Growing demand for learner-centered education drives growth of Acton Academy

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When Jessica Gregory and her husband moved from the Washington, DC area in 2020 to a suburban community north of Boston, they expected to find a school for their children of similar quality to the one they left behind. They were disappointed to find that classroom and behavior management took up much of the school day and that a rigid curriculum stifled their children’s curiosity and creativity.

“Like so many other families across the country, when the pandemic brought public school to my kitchen table, I was devastated,” she told me. “We have become unwitting participants in the daily grind of standardized learning plans, uninviting lessons and exhausted educators – conversations that, until the pandemic, were abstract for many adults,” he said. she declared.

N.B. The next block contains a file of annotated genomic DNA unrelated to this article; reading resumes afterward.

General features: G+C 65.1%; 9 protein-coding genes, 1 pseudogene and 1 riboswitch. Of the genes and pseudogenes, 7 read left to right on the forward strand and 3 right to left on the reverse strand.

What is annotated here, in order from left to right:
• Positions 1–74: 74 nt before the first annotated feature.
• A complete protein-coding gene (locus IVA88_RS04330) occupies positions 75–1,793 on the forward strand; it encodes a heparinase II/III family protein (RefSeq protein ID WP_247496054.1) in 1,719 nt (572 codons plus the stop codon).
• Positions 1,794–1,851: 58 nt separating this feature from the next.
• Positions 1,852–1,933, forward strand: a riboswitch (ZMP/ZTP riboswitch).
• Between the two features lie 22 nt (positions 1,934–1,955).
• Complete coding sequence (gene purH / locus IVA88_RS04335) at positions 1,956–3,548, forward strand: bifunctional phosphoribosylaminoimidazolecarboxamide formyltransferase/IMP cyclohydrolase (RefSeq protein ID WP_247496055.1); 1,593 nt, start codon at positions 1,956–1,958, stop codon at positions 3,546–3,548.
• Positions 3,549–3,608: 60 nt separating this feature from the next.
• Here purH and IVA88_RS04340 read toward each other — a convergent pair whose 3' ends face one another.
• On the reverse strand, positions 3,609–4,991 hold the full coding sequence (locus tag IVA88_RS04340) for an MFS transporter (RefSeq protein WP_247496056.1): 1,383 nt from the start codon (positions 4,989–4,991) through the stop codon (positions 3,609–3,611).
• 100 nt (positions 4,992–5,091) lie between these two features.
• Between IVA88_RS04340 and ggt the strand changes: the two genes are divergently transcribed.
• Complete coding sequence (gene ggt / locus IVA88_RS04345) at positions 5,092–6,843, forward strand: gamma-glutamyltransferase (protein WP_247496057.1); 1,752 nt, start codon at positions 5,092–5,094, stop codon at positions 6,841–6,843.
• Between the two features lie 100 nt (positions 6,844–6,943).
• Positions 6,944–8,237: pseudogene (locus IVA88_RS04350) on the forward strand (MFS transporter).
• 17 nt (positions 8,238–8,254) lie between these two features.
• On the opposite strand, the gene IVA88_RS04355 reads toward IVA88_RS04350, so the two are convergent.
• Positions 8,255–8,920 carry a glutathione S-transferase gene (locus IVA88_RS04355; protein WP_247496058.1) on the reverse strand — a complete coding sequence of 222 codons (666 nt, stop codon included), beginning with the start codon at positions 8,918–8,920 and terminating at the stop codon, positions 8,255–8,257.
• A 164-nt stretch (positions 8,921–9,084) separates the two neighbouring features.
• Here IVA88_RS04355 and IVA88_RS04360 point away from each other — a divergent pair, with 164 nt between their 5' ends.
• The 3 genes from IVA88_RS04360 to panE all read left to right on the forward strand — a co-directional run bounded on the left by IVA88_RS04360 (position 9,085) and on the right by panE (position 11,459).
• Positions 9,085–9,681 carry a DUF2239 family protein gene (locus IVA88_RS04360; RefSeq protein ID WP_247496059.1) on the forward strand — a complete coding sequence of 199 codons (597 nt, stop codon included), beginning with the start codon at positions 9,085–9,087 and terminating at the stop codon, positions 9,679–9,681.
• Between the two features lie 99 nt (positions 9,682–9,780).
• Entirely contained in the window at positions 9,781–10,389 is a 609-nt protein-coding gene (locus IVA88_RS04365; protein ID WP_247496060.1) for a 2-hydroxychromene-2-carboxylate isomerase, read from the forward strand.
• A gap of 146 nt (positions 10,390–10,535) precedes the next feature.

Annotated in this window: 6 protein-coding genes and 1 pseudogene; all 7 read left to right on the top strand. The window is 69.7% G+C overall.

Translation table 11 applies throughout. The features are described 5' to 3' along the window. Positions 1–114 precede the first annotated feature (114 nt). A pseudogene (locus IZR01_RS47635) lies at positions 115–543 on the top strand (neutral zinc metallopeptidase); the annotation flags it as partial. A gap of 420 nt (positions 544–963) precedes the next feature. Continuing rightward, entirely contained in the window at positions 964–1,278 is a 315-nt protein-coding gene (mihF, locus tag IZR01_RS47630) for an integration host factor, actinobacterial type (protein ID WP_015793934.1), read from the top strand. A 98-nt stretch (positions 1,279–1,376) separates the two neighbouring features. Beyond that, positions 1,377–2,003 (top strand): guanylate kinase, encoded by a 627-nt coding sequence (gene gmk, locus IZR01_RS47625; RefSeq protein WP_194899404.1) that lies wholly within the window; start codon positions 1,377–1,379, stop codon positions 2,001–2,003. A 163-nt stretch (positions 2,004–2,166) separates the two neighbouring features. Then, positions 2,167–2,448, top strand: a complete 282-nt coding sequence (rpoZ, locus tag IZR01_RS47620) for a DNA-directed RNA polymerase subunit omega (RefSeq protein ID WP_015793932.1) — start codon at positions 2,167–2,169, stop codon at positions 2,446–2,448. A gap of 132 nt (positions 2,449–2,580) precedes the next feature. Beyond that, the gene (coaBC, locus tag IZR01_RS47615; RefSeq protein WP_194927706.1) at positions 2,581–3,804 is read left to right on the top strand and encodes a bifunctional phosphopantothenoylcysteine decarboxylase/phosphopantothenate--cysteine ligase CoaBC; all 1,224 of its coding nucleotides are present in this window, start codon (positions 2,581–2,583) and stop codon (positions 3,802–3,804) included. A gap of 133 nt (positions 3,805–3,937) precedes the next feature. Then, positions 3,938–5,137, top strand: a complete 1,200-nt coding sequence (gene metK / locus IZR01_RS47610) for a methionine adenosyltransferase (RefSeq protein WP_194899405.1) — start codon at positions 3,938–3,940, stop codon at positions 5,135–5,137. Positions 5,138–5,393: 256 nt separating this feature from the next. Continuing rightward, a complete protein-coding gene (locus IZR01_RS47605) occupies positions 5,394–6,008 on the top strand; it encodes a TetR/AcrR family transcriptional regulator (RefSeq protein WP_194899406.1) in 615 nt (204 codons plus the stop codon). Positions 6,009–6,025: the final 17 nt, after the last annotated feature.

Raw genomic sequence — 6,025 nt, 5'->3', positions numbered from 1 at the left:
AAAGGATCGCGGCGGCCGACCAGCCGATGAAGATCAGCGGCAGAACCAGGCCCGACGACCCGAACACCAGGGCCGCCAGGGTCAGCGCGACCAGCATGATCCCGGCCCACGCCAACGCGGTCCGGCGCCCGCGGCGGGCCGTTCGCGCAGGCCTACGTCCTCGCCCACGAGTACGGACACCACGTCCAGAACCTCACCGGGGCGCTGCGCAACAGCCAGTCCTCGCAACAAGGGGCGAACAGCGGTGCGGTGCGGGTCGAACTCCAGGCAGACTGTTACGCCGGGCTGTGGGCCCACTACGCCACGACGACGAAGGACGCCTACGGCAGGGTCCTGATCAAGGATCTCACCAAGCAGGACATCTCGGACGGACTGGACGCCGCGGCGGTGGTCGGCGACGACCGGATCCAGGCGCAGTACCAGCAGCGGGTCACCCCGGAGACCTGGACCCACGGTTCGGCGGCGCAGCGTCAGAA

Determined to provide his children with a learning environment that nurtures their talents and cultivates their individuality, Gregory launched this fall The wild school, a micro-school that is part of the boom Acton Academy network. Founded in Austin in 2010 by Laura and Jeff Sandefer, Acton Academy now has more than 250 affiliated schools in 31 states and 25 countries. Each Acton branch is founded by parent entrepreneurs like Gregory for whom the network’s philosophy of highly personalized, self-paced, learner-centered education resonates. Since its inception, Acton Academy has received over 15,000 applications from parents wishing to start an affiliated school.